Blamestorming

DEFINITION of 'Blamestorming'

A fusion of the words "blame" and "brainstorming" which is used to describe a meeting where participants determine who is responsible for a particular problem or failure. Blamestorming is essentially the identification of a scapegoat; if the source of the problem was obvious, blamestorming would not be necessary.

BREAKING DOWN 'Blamestorming'

Blamestorming often has more to do with office politics and/or public relations than with actually solving a problem. Instead of productively focusing on how to avoid a similar failure or achieve superior results in the future, blamestorming assigns the fault to one or more individuals, which in a worst-case scenario results in their being fired.

RELATED TERMS
  1. Employer Identification Number ...

    A unique identification number that is assigned to a business ...
  2. Taxpayer Identification Number ...

    A number that is assigned to a tax paying businesses for identification ...
  3. Failure To Deliver

    An outcome in a transaction where one of the counterparties in ...
  4. Specific Identification Inventory ...

    A method of keeping track of all items in an inventory. Specific ...
  5. Death By A Thousand Cuts

    A failure that occurs as a result of many smaller problems. Death ...
  6. Problem Loan Ratio

    A ratio in the banking industry that denotes the percentage of ...
Related Articles
  1. Investing

    Tech Startups Invest in Fusion Technology

    Significant strides have recently been made in fusion power. The end goal remains net energy production and useful ignition. While no single approach has succeeded, new innovative strategies ...
  2. Entrepreneurship

    5 Warnings Signs of Risk for a Small Business

    Learn how to keep on the lookout for these five potential warning signs of risk that your small business is stalling out or failing.
  3. Economics

    What is Market Failure?

    Market failure happens when economic conditions cause a market to be unable to reach supply/demand market equilibrium.
  4. Trading Systems & Software

    What Is A Trader's Worst Nightmare?

    A little preparation will make sure you protect your trading space from everyday
  5. Entrepreneurship

    How To Keep Your Small Business Afloat During Hard Times

    If an economic storm has your business taking on water, we have some tips for bailing yourself out.
  6. Professionals

    What is a SWOT Analysis?

    SWOT stands for Strengths, Weaknesses, Opportunities, and Threats. SWOT analysis is a management tool used to identify strategies for success. It may be used to guide individual thinking, group ...
  7. Investing Basics

    Is a Rate Hike Already Priced Into the Market?

    Is the recent selloff in equities related to the Fed's probable interest rate hike, or are problems bigger than the Fed wants us to believe?
  8. Trading Strategies

    Bucking The Trend With Pattern Failure Strategies

    The best trade could be in the opposite direction when a classic price pattern doesn't behave according to ideal rules.
  9. Mutual Funds & ETFs

    Major Blunders In Portfolio Construction

    Do you have the best mix of investments? Find out how to make sure.
  10. Entrepreneurship

    5 Key Steps to Start Your Own Small Business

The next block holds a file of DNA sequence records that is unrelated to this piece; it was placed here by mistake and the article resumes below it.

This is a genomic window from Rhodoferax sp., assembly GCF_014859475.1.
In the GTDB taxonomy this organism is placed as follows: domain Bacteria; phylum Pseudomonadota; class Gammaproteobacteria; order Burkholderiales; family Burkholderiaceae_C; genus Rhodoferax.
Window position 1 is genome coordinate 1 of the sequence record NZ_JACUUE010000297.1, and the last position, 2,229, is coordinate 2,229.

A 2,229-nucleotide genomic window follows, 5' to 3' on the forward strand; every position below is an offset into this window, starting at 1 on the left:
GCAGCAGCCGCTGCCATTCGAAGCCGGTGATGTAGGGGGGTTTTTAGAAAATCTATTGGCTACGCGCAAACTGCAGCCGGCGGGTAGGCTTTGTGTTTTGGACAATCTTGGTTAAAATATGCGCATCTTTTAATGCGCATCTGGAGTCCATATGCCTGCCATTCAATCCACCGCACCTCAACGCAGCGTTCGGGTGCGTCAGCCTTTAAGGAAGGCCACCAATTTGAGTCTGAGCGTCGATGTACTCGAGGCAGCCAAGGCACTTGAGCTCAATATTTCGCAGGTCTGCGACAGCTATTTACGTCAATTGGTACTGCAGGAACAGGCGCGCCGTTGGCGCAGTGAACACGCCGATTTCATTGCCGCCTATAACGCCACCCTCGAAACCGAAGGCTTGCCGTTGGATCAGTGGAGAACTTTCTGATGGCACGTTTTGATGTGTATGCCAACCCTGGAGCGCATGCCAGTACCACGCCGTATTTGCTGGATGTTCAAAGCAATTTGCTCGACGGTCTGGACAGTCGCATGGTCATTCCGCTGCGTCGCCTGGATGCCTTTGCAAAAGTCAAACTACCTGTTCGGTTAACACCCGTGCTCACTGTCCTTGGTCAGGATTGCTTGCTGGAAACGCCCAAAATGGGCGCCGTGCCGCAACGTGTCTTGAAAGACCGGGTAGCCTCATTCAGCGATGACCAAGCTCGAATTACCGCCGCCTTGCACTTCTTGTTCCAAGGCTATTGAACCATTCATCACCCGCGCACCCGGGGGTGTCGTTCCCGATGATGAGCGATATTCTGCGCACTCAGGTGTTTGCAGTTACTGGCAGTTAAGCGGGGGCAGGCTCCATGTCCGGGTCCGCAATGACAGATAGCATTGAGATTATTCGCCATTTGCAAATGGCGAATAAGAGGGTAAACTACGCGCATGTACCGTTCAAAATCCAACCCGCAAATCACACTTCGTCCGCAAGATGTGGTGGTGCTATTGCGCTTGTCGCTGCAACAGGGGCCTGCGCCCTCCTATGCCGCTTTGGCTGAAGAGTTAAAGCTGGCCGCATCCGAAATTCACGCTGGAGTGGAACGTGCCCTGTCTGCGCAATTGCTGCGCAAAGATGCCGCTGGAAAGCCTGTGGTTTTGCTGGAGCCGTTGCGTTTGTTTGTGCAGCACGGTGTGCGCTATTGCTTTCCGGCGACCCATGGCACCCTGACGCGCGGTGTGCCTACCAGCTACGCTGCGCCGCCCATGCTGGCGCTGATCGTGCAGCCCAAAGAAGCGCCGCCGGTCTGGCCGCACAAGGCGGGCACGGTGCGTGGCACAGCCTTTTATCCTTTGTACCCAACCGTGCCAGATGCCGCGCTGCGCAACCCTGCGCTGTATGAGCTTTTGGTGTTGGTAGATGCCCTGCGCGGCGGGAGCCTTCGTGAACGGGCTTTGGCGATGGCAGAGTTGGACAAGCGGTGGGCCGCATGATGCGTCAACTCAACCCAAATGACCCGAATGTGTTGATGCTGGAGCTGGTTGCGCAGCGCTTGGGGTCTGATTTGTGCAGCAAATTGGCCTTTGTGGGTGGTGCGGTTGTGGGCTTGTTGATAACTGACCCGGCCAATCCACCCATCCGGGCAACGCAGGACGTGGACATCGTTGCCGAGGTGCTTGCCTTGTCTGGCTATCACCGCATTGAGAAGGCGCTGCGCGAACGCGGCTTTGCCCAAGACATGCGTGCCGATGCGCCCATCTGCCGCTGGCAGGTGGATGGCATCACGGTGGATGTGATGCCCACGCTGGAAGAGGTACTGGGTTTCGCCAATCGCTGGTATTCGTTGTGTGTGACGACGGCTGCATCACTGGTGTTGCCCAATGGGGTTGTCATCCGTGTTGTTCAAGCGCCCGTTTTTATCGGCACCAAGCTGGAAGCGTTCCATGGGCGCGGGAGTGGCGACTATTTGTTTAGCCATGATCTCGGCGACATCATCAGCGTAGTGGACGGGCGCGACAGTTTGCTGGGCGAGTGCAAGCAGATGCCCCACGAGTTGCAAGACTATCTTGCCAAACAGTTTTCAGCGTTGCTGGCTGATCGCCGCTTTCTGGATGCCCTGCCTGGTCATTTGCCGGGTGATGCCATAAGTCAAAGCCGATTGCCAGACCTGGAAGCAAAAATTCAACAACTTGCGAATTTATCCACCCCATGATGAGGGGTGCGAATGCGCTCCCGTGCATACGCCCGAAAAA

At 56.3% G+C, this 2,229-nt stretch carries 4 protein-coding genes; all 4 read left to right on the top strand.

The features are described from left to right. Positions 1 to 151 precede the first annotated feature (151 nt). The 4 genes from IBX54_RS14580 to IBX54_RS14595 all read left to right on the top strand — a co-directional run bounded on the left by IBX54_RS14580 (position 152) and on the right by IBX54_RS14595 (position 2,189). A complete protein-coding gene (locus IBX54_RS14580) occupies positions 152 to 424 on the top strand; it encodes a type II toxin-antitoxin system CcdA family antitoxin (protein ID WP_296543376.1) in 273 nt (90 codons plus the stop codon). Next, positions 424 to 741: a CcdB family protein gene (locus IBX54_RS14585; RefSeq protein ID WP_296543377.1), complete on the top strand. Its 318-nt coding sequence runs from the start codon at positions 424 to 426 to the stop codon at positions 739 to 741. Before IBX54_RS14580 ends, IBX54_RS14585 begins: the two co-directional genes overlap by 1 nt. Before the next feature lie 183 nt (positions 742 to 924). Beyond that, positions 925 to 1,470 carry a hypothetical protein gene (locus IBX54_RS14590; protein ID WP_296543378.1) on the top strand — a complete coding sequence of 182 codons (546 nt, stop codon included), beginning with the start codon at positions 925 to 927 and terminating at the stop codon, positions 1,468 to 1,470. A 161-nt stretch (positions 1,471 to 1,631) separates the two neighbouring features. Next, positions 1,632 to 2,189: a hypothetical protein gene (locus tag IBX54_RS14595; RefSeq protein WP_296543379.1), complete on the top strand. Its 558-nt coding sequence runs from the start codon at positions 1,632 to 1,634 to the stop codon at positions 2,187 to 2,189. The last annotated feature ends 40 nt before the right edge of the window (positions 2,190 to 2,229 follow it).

Understand what a small business is and what it takes to build one. Learn about the five key steps needed to start a small business.
RELATED FAQS
  1. How is a market failure corrected?

    Find out how to think about market failures, how they tend to be corrected and different proposals about the best way to ... Read Answer >>
  2. How can minimum wages contribute to a market failure?

    See why minimum wage laws create a market failure among low-productivity workers by making it illegal for companies to hire ... Read Answer >>
  3. Why is investing in oil and gas in emerging markets riskier than investing in developed ...

    Discover some of the potential problems associated with oil and gas investments in emerging market countries that tend to ... Read Answer >>
  4. What is the difference between systemic risk and systematic risk?

    Systemic risk is generally used in reference to an event that can trigger a collapse in a certain industry or economy, whereas ... Read Answer >>
  5. How is a market failure prevented with regard to public goods?

    Read about the development of public goods theory in economics, how it conceptualized market failure and later critiques ... Read Answer >>
  6. What are the different sources of business risk?

    Explore the various sources of business risk for companies and learn how critical risk management is to a company's financial ... Read Answer >>
Hot Definitions
  1. Over-The-Counter - OTC

    Over-The-Counter (or OTC) is a security traded in some context other than on a formal exchange such as the NYSE, TSX, AMEX, ...
  2. Quarter - Q1, Q2, Q3, Q4

    A three-month period on a financial calendar that acts as a basis for the reporting of earnings and the paying of dividends.
  3. Weighted Average Cost Of Capital - WACC

    Weighted average cost of capital (WACC) is a calculation of a firm's cost of capital in which each category of capital is ...
  4. Basis Point (BPS)

    A unit that is equal to 1/100th of 1%, and is used to denote the change in a financial instrument. The basis point is commonly ...
  5. Sharing Economy

    An economic model in which individuals are able to borrow or rent assets owned by someone else.
  6. Unlevered Beta

    A type of metric that compares the risk of an unlevered company to the risk of the market. The unlevered beta is the beta ...
Trading Center